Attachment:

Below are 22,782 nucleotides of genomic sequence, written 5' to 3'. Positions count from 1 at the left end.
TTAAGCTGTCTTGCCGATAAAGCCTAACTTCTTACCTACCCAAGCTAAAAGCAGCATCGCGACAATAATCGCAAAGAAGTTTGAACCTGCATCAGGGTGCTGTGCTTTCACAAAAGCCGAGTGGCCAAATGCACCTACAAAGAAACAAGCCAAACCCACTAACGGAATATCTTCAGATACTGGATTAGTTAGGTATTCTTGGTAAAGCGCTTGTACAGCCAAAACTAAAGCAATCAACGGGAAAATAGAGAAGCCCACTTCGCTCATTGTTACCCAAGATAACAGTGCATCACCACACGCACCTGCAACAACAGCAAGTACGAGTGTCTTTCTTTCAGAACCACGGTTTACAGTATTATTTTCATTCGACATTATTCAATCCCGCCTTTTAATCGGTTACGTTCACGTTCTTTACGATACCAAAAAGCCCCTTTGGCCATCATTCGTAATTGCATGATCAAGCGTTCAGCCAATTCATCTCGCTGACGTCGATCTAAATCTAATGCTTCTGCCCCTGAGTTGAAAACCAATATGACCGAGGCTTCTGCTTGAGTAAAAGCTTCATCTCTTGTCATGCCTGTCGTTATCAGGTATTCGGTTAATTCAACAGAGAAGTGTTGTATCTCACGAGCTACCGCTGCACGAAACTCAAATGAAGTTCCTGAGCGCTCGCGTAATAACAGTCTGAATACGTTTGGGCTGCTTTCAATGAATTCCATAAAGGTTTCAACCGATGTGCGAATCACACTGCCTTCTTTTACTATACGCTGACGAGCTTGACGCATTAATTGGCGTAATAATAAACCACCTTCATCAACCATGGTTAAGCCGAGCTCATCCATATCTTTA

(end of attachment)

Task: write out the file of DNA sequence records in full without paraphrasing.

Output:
Below are 22,782 nucleotides of genomic sequence, written 5' to 3'. Positions count from 1 at the left end.
TTAAGCTGTCTTGCCGATAAAGCCTAACTTCTTACCTACCCAAGCTAAAAGCAGCATCGCGACAATAATCGCAAAGAAGTTTGAACCTGCATCAGGGTGCTGTGCTTTCACAAAAGCCGAGTGGCCAAATGCACCTACAAAGAAACAAGCCAAACCCACTAACGGAATATCTTCAGATACTGGATTAGTTAGGTATTCTTGGTAAAGCGCTTGTACAGCCAAAACTAAAGCAATCAACGGGAAAATAGAGAAGCCCACTTCGCTCATTGTTACCCAAGATAACAGTGCATCACCACACGCACCTGCAACAACAGCAAGTACGAGTGTCTTTCTTTCAGAACCACGGTTTACAGTATTATTTTCATTCGACATTATTCAATCCCGCCTTTTAATCGGTTACGTTCACGTTCTTTACGATACCAAAAAGCCCCTTTGGCCATCATTCGTAATTGCATGATCAAGCGTTCAGCCAATTCATCTCGCTGACGTCGATCTAAATCTAATGCTTCTGCCCCTGAGTTGAAAACCAATATGACCGAGGCTTCTGCTTGAGTAAAAGCTTCATCTCTTGTCATGCCTGTCGTTATCAGGTATTCGGTTAATTCAACAGAGAAGTGTTGTATCTCACGAGCTACCGCTGCACGAAACTCAAATGAAGTTCCTGAGCGCTCGCGTAATAACAGTCTGAATACGTTTGGGCTGCTTTCAATGAATTCCATAAAGGTTTCAACCGATGTGCGAATCACACTGCCTTCTTTTACTATACGCTGACGAGCTTGACGCATTAATTGGCGTAATAATAAACCACCTTCATCAACCATGGTTAAGCCGAGCTCATCCATATCTTTA